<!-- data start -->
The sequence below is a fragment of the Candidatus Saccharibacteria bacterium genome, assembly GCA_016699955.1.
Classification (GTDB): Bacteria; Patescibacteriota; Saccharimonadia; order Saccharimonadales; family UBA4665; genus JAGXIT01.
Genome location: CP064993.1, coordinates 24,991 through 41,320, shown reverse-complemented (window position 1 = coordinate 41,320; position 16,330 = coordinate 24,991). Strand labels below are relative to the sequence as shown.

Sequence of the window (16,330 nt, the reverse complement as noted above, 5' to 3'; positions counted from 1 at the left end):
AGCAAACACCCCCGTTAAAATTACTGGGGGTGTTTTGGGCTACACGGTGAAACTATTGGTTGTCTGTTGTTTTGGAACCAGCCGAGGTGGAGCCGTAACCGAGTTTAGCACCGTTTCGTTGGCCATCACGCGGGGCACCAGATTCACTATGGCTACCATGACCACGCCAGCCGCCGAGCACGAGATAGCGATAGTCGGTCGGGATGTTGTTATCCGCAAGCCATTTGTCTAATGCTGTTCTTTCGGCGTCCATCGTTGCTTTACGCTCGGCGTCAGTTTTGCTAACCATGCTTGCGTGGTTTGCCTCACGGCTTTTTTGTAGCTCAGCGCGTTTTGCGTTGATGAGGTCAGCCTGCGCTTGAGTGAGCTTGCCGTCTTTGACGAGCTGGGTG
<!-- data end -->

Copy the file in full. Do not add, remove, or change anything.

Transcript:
The sequence below is a fragment of the Candidatus Saccharibacteria bacterium genome, assembly GCA_016699955.1.
Classification (GTDB): Bacteria; Patescibacteriota; Saccharimonadia; order Saccharimonadales; family UBA4665; genus JAGXIT01.
Genome location: CP064993.1, coordinates 24,991 through 41,320, shown reverse-complemented (window position 1 = coordinate 41,320; position 16,330 = coordinate 24,991). Strand labels below are relative to the sequence as shown.

Sequence of the window (16,330 nt, the reverse complement as noted above, 5' to 3'; positions counted from 1 at the left end):
AGCAAACACCCCCGTTAAAATTACTGGGGGTGTTTTGGGCTACACGGTGAAACTATTGGTTGTCTGTTGTTTTGGAACCAGCCGAGGTGGAGCCGTAACCGAGTTTAGCACCGTTTCGTTGGCCATCACGCGGGGCACCAGATTCACTATGGCTACCATGACCACGCCAGCCGCCGAGCACGAGATAGCGATAGTCGGTCGGGATGTTGTTATCCGCAAGCCATTTGTCTAATGCTGTTCTTTCGGCGTCCATCGTTGCTTTACGCTCGGCGTCAGTTTTGCTAACCATGCTTGCGTGGTTTGCCTCACGGCTTTTTTGTAGCTCAGCGCGTTTTGCGTTGATGAGGTCAGCCTGCGCTTGAGTGAGCTTGCCGTCTTTGACGAGCTGGGTG